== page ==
Yes, you can do this with a Wiener Filter which uses the Wiener-Hopf equation to determine the least squared solution to the filter that would compensate for your channel, using the known transmit and receive sequences. The channel is the unknown being solved, and the tx and rx sequences are known. The Wiener Filter is a Minimum Mean Square Error (MMSE) equalizer as it will determine the filter coefficients to minimize the mean square error for a given filter length. (Similarly "LMS Equalizers", which this is not, use an adaptive and iterative algorithm and converge to the same criteria of minimum least squares error).
Here is the Matlab function with error checking removed:
function coeff = equalize(tx,rx,depth,ntaps)
%Determines equalizer coefficients using the Wiener-Hopf equations
%TX = Transmitted (Desired) waveform, row vector, length must be > depth+2*ntaps
%RX = Received (Distorted) waveform, row vector, length must be >=depth
%DEPTH = Depth of solution matrix (recommend 10x ntaps but based on duration of stationarity)
%NTAPS = Number of taps for equalizer filter
%force row vectors
X=[zeros(1,delay) tx(1:depth) zeros(1,ceil(ntaps/2)-1)].';
Once the coeff for the FIR filter are determined using the function above, then the Matlab filter function can process the receive sequence:
tx_recovered = filter(coeff, 1, rx)
If you want to see the channel response of the filter use:
If you want the solution to be the estimate of the channel instead of the compensation filter that undoes the channel response, simply swap tx and rx:
coeff = equalize(rx,tx,depth,ntaps)
DETAILS FOR THE VERY INTERESTED:
See my slides below giving a high level overview / derivation of the process, This in general form is the Normal Equation (http://mathworld.wolfram.com/NormalEquation.html) used for least squared curve fitting and other applications. I believe I was first introduced to this viewpoint in demonstrating how the Normal Equation is performing deconvolution from the book "Theory and Practice of Modem Design" by John A.C. Bingham.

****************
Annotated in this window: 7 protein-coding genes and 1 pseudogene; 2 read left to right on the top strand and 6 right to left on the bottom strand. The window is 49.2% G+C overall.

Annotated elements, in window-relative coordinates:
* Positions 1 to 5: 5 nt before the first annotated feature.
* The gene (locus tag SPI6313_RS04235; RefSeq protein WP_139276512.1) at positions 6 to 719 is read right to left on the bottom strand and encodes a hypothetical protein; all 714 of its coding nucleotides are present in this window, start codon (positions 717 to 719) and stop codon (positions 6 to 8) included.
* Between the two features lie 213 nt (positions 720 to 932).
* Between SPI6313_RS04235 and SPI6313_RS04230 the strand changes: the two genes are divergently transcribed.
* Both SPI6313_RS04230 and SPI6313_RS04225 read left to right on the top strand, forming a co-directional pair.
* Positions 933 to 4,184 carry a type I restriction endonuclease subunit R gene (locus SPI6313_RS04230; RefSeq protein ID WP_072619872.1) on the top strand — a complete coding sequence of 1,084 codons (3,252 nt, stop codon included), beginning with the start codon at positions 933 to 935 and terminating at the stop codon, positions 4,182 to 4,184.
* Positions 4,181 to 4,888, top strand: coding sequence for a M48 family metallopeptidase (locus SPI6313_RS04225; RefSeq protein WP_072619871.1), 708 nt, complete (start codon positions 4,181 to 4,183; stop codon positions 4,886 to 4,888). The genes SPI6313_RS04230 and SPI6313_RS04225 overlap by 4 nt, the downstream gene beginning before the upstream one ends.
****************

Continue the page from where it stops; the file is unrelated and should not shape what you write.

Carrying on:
In practice, I typically do a cross correlation first to determine the channel response time (delay spread) and initial time alignment, and then use an initial equalizer FIR length (# of taps) that exceeds the delay spread (not knowing if leading or trailing echos dominate I will typically start with 2x the delay spread for the FIR length). Once I see the result, the filter size can be reduced if desired based on insignificant magnitudes of the coefficients at the edges of the filter. If the sequences are not exactly aligned, but still within the span of the filter, then the dominant tap will be offset accordingly- so not critical to align beforehand and this gives you insight into what happens if they are grossly misaligned.
Here is an interesting example of the equalizer function I used recently on a sound file from Dalen to equalize the waveforms received by the left and right channels as received by two microphones (treating left as transmit and right as receive and ignoring the actual third party transmitter for the two). The two channels are not recognizable prior to equalization, and completely aligned in amplitude, phase and characteristic after.
Here is a plot of the left and right channels prior to equalization:
Here is the same plot after equalization, right was filtered with the equalizer, and left was filtered with a simple filter just as long as the equalizer with a single unity gain tap in the center and zero elsewhere (to match the delay as the equalizer assumes nominal delay is in the center of the equalizer filter):
This is a zoom in plot of the waveforms after equalization showing how identical the two sequences have become:
How do I know this? I teach courses on DSP and Python related to wireless comm through dsprelated.com and the ieee with new courses running soon! These slides shown are part of my "DSP for Software Radio" course.